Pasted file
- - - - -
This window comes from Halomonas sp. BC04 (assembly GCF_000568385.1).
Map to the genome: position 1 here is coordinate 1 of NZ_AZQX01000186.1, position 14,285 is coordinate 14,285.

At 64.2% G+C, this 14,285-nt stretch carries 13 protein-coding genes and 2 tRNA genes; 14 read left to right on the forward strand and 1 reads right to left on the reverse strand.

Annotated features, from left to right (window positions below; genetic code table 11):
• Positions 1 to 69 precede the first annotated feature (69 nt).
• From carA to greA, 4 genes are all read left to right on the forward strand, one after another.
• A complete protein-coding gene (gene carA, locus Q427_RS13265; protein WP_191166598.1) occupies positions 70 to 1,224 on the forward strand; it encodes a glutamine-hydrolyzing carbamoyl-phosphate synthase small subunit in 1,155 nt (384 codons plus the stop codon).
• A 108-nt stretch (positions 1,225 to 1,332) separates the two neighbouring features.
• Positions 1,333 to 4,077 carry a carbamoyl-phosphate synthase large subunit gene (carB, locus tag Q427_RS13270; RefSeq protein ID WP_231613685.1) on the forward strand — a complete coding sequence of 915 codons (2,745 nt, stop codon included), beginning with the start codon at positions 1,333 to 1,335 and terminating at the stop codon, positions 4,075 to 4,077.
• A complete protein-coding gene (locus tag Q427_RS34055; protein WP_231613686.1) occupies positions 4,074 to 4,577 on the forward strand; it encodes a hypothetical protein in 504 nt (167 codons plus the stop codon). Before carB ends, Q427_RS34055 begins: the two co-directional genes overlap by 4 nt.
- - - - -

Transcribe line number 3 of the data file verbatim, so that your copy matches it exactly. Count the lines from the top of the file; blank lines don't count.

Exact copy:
At 64.2% G+C, this 14,285-nt stretch carries 13 protein-coding genes and 2 tRNA genes; 14 read left to right on the forward strand and 1 reads right to left on the reverse strand.